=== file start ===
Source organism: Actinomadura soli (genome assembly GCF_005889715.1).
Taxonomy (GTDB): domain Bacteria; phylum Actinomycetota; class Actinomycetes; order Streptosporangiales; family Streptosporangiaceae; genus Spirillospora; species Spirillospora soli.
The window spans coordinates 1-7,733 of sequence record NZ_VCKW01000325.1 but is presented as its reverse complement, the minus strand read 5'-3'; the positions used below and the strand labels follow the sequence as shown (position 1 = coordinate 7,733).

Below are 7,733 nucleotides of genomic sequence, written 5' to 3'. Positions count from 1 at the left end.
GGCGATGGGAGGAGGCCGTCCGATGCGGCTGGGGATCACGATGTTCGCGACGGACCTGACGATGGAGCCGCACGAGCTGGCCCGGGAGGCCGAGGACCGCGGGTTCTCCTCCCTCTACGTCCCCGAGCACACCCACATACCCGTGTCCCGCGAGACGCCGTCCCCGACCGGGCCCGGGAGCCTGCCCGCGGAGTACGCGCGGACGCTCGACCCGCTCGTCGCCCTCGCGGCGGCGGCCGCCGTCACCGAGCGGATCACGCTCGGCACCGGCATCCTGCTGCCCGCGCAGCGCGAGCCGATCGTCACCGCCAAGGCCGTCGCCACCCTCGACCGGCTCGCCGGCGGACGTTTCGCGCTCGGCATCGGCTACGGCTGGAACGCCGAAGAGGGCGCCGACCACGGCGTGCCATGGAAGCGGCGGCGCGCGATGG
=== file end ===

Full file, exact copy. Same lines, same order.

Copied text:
Source organism: Actinomadura soli (genome assembly GCF_005889715.1).
Taxonomy (GTDB): domain Bacteria; phylum Actinomycetota; class Actinomycetes; order Streptosporangiales; family Streptosporangiaceae; genus Spirillospora; species Spirillospora soli.
The window spans coordinates 1-7,733 of sequence record NZ_VCKW01000325.1 but is presented as its reverse complement, the minus strand read 5'-3'; the positions used below and the strand labels follow the sequence as shown (position 1 = coordinate 7,733).

Below are 7,733 nucleotides of genomic sequence, written 5' to 3'. Positions count from 1 at the left end.
GGCGATGGGAGGAGGCCGTCCGATGCGGCTGGGGATCACGATGTTCGCGACGGACCTGACGATGGAGCCGCACGAGCTGGCCCGGGAGGCCGAGGACCGCGGGTTCTCCTCCCTCTACGTCCCCGAGCACACCCACATACCCGTGTCCCGCGAGACGCCGTCCCCGACCGGGCCCGGGAGCCTGCCCGCGGAGTACGCGCGGACGCTCGACCCGCTCGTCGCCCTCGCGGCGGCGGCCGCCGTCACCGAGCGGATCACGCTCGGCACCGGCATCCTGCTGCCCGCGCAGCGCGAGCCGATCGTCACCGCCAAGGCCGTCGCCACCCTCGACCGGCTCGCCGGCGGACGTTTCGCGCTCGGCATCGGCTACGGCTGGAACGCCGAAGAGGGCGCCGACCACGGCGTGCCATGGAAGCGGCGGCGCGCGATGG